NEW YORK – The UN General Assembly will convene for an emergency session on Wednesday regarding Gaza, where a version of a resolution vetoed last week by the US in the Security Council condemning Israel will receive a wider vote.The measure is being pushed by Arab powers, according to wire services, and will accuse the Jewish state of mishandling a recent spout of protests along its border and calling for protection for the Palestinian people.“We will work next week to get the maximum number of votes,” a diplomat from a country that supported the measure told Agence France Presse on Friday.
The General Assembly last held a vote on the Israeli-Palestinian conflict in December, when it condemned the US for its decision to move its embassy in Israel to Jerusalem from Tel Aviv. US leadership at the time said it was “taking names” on which countries voted which way. Out of 193 nations represented there, 128 voted in favor of the resolution.This time, the Gaza resolution does not specifically condemn US policy, but its presentation before the General Assembly directly follows an American veto of the measure in the Security Council on June 1.During that vote, Nikki Haley, the US ambassador to the UN, said the Kuwaiti draft resolution would make Middle East peace harder to achieve.“When the United Nations sides with terrorists over Israel, as the Kuwait resolution does, it only makes a peaceful resolution to this conflict harder to reach,” Haley said, explaining the US veto. “It is resolutions like this one that undermine the UN’s credibility in dealing with the Israeli-Palestinian conflict.“A necessary precondition for peace is recognition of reality ,” she continued, “and o ne of those realities is that Hamas is a major impediment to peace. They are in charge of Gaza, and they use their resources not to help the people of Gaza but to wage war against Israel.“ The Kuwait resolution that was presented to the Security Council made no mention of Hamas.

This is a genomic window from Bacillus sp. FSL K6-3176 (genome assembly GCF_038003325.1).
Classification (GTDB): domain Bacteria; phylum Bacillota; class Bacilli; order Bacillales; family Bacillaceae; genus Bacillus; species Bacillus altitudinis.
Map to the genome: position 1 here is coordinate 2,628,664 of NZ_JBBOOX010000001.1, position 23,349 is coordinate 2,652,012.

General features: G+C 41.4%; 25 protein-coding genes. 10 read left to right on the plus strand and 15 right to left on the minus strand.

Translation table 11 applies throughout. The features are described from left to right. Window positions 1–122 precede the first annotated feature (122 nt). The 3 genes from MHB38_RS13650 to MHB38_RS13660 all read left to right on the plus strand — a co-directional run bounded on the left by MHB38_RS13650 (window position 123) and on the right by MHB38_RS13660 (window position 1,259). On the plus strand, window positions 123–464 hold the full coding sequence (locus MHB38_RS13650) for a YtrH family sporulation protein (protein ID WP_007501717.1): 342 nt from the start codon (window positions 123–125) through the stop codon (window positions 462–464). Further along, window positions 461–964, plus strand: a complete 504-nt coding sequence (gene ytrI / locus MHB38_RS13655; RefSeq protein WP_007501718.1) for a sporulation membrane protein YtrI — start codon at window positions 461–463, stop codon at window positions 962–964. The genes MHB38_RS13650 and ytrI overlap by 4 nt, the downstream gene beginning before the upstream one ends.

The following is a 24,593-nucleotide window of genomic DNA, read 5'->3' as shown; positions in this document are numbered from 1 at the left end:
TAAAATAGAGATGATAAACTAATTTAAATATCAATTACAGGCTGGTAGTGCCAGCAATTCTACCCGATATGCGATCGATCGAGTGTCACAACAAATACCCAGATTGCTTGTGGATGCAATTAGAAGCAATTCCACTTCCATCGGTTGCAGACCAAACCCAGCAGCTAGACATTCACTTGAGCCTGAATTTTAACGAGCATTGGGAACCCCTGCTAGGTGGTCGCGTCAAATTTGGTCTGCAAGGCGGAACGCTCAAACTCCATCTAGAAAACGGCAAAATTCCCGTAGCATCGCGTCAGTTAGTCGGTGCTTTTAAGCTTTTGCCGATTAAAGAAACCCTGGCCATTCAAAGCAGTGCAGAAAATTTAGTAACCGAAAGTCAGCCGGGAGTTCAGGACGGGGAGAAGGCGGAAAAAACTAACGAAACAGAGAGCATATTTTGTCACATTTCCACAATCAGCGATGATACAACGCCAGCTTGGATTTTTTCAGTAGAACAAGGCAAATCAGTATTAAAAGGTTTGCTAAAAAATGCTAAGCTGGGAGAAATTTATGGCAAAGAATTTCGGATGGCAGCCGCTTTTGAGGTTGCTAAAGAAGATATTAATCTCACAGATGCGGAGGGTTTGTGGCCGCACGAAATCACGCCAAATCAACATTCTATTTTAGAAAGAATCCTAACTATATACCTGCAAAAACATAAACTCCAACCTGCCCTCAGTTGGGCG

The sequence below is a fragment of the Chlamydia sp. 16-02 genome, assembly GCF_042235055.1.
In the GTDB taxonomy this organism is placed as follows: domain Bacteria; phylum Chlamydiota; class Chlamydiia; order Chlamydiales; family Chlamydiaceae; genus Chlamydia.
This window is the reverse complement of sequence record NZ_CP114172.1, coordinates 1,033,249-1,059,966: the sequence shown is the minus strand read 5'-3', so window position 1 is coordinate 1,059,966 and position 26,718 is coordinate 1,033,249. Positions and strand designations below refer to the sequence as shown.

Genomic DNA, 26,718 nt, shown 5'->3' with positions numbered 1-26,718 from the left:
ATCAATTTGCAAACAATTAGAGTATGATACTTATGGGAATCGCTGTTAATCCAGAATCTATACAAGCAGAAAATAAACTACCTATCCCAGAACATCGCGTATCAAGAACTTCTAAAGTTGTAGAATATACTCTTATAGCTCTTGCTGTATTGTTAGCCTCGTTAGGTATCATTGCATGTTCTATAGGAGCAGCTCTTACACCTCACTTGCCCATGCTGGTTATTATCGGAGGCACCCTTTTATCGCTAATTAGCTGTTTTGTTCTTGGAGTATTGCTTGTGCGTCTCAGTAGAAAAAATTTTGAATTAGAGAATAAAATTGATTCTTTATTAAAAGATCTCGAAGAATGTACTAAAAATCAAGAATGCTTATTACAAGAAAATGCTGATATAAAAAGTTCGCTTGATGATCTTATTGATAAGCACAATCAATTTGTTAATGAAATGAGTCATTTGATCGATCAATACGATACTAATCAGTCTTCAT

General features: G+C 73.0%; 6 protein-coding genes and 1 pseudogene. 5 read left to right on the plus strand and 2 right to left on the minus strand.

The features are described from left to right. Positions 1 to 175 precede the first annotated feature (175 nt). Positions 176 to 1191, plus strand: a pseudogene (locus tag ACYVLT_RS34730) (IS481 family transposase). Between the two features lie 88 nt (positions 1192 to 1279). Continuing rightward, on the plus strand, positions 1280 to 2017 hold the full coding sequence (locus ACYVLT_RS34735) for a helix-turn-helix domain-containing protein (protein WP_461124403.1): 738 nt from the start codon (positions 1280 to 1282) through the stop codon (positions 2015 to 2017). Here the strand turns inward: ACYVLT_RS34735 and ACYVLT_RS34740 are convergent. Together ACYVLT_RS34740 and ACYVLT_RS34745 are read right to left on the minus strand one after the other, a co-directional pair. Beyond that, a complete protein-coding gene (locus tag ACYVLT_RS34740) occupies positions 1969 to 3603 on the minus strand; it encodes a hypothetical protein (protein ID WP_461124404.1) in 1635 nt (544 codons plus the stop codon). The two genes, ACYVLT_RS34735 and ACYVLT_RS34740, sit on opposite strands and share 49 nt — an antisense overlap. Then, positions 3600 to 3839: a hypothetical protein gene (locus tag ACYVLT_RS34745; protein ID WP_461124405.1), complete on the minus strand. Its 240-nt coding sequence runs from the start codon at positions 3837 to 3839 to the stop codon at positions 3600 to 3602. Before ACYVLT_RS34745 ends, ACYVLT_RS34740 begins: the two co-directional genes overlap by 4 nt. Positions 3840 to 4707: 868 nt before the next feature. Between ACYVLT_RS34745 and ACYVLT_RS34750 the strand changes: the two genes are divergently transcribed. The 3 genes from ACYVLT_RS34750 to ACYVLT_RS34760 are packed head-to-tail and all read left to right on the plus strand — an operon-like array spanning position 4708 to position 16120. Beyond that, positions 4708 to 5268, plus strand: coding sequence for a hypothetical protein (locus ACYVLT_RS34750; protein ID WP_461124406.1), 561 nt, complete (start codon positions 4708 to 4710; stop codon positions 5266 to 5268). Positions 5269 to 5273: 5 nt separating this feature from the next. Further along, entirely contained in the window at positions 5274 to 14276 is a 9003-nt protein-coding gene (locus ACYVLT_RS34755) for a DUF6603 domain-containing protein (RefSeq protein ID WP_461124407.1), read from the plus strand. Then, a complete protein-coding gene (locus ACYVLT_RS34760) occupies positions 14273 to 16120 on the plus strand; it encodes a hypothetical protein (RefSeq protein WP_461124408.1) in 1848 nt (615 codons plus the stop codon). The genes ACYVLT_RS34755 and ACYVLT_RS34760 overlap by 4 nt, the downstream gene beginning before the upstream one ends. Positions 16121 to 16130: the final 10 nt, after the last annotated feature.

US envoy to the UN Niki Haley says Trump"s Jerusalem decision "right thing to do" (Reuters)